child learns about weights and measures, weighs grains in the store during a prevocational crewA purpose to everything

Like many schools for children with special needs, Camphill Special School offers prevocational crews for students. Young people prepare for their lives beyond school through these activities. It allows them to find and hone their strengths and interests in a “workplace.” Here, though, it is a bit different. Yes, our students are developing skills that will serve them through school and as adults. But, they’re also contributing and deepening their connection to their school community.

Prevocational Crews

We offer eight prevocational crews as varied as the students who participate in them. Students crews are woodshop, weavery/pottery, store, life skills, food processing, land, garden, and barn. In ninth and tenth grade students rotate through most every crew. This is so they and their teachers can determine where their strengths, talents, and interests lie.

No matter the crew, students learn essential skills that will allow them to thrive in their adult lives. Students learn to be on time. They work with others and take instruction. Completing tasks from beginning to end, taking turns, and caring for their workspace and tools are also learned skills. Most importantly, they learn that there is a purpose to everything they do. Each prevocational crew is embedded in the life of the community. Watering the horses, delivering milk to houses, crafting a woven mat to be sold or placed in our auction, or removing sticks from a field so it can be mowed, what they are doing is not only for themselves, but for everyone.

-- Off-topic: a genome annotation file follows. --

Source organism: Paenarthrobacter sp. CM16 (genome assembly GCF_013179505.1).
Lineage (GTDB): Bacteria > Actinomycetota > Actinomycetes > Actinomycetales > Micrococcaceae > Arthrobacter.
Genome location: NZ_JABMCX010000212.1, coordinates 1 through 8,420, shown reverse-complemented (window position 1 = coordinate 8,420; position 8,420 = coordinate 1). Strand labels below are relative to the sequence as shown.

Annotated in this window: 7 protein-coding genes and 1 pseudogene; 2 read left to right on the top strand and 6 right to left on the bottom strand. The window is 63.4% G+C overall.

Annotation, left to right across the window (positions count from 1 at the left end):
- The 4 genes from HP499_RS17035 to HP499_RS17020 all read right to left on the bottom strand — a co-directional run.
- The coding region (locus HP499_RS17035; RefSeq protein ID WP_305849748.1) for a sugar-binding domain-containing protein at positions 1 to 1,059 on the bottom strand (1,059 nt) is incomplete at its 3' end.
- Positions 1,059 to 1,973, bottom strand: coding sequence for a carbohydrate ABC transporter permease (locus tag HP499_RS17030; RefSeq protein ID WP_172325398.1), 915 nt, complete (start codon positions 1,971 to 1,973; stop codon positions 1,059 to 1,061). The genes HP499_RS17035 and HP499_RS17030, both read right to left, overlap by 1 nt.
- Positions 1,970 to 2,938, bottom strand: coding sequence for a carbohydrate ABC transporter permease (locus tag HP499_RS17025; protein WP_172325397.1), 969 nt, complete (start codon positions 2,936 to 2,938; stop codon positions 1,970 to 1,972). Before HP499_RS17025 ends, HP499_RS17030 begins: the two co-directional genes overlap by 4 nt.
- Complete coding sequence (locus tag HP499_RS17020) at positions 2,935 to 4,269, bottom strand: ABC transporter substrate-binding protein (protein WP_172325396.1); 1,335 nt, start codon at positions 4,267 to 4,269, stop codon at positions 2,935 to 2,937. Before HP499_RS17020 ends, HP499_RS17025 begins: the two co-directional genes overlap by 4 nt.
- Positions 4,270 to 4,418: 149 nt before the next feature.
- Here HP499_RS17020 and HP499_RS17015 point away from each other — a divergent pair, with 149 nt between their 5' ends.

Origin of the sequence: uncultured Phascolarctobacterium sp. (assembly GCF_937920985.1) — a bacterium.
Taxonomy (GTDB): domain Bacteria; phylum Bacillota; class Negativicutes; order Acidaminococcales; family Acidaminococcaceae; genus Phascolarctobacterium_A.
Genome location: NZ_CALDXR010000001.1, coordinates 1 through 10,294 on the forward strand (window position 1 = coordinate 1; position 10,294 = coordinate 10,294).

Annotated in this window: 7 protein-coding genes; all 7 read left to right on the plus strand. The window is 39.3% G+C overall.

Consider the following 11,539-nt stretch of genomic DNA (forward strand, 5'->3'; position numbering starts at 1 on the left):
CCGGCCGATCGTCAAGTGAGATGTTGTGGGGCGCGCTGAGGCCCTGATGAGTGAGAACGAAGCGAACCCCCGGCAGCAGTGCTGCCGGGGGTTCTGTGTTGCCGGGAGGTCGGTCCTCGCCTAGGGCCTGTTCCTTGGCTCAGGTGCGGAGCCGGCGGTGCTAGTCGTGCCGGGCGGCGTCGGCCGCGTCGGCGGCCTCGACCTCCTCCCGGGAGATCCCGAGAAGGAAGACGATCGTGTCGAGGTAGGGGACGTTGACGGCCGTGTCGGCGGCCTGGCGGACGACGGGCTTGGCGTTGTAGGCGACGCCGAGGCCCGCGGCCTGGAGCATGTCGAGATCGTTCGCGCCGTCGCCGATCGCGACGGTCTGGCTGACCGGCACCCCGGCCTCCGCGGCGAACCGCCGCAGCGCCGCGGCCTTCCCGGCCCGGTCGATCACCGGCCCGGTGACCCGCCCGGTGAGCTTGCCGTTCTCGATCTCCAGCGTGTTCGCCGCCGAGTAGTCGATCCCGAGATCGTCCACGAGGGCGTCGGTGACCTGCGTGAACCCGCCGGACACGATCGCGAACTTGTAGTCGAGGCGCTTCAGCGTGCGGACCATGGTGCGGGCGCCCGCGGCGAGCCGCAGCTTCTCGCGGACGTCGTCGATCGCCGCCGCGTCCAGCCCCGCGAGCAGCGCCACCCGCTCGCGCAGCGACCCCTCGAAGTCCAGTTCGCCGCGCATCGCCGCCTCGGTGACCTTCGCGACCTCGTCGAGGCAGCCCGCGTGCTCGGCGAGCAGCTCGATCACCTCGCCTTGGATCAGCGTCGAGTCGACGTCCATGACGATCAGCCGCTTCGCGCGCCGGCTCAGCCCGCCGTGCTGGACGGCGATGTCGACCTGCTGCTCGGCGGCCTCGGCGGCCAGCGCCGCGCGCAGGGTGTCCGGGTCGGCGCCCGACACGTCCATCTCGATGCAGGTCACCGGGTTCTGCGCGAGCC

Student in woodshop working during a prevocational crew

Important and meaningful work

Cassidy, a senior, thrives in our store crew. The store is where all the food and grocery items for the community are kept. The crew fulfills weekly orders from all the houses. Cassidy is in charge of unpacking canned goods and stacking them on the shelves. She knows exactly what she is responsible for and needs little supervision. As she moves the cans from the back room to the shelves you can see and feel the pride – she understands that what she is doing is important and meaningful.

After a school term in a crew students feel more connected to and responsible for the school community in which they live. They connect to the meaningfulness of the activities they are performing. Upperclassmen help their younger peers by teaching tasks. They give encouragement and guide them so that they all succeed. In doing so, everyone meets their potential and further becomes part of the community as a whole.

By Sarah Schreck, Houseparent

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